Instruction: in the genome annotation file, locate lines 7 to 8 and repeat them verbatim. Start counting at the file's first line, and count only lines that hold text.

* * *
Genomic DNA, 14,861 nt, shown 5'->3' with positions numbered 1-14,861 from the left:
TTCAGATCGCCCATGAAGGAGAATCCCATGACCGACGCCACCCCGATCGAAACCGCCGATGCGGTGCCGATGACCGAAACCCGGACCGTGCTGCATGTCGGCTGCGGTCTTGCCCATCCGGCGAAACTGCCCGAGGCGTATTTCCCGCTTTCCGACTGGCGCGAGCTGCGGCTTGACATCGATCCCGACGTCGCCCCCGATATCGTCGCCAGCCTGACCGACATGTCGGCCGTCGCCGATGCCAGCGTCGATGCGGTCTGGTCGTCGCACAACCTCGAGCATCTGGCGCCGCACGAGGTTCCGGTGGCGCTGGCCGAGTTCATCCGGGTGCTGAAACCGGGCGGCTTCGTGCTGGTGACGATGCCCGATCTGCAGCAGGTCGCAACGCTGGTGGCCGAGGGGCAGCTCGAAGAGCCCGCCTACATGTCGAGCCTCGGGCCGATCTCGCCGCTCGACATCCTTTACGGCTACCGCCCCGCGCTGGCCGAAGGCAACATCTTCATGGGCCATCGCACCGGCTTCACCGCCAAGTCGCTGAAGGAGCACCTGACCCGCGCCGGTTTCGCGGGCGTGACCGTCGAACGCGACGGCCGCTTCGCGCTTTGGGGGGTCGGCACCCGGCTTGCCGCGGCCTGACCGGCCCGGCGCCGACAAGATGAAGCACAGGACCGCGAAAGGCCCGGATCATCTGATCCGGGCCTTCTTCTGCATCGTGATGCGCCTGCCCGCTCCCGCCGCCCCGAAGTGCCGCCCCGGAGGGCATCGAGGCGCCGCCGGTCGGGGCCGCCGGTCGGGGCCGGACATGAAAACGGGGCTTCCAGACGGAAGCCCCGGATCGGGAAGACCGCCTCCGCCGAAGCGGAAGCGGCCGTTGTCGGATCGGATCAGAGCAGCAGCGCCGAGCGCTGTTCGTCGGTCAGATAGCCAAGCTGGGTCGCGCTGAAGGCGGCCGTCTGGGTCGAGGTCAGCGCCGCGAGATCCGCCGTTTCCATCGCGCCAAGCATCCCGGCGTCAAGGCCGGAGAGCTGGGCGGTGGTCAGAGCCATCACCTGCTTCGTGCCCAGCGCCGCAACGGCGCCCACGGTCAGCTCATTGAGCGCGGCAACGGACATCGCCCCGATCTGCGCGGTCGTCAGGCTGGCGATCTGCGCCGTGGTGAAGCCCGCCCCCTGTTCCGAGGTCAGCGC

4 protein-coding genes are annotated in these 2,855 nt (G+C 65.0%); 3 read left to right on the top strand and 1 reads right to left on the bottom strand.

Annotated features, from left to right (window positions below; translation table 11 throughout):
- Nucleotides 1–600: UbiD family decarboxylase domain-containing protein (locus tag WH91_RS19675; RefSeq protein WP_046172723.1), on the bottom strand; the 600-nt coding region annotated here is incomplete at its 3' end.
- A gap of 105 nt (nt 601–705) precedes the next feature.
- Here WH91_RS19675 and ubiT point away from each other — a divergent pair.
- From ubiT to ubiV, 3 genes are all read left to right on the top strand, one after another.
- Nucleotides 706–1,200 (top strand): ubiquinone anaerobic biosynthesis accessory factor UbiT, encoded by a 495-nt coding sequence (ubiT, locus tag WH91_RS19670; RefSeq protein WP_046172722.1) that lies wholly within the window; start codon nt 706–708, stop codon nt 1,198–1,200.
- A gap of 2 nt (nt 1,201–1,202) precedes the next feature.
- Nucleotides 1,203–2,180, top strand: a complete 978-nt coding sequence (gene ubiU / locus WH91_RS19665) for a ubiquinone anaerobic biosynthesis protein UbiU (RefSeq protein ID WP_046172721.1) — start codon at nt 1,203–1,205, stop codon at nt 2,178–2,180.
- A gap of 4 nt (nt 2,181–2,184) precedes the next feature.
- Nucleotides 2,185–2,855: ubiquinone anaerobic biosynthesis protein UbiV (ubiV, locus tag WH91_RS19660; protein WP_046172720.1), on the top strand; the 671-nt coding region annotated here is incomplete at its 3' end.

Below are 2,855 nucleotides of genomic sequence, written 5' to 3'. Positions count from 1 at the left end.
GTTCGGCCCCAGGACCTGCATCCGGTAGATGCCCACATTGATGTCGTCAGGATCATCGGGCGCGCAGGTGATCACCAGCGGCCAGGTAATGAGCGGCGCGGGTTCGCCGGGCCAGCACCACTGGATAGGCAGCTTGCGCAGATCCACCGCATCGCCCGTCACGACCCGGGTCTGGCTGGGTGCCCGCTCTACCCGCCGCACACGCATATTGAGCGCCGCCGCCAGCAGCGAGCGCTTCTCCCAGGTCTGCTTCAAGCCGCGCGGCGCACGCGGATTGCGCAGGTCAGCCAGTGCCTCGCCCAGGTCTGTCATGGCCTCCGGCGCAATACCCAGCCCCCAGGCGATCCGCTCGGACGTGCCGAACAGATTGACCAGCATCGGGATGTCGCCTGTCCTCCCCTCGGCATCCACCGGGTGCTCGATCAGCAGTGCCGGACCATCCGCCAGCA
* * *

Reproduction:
- Here WH91_RS19675 and ubiT point away from each other — a divergent pair.
- From ubiT to ubiV, 3 genes are all read left to right on the top strand, one after another.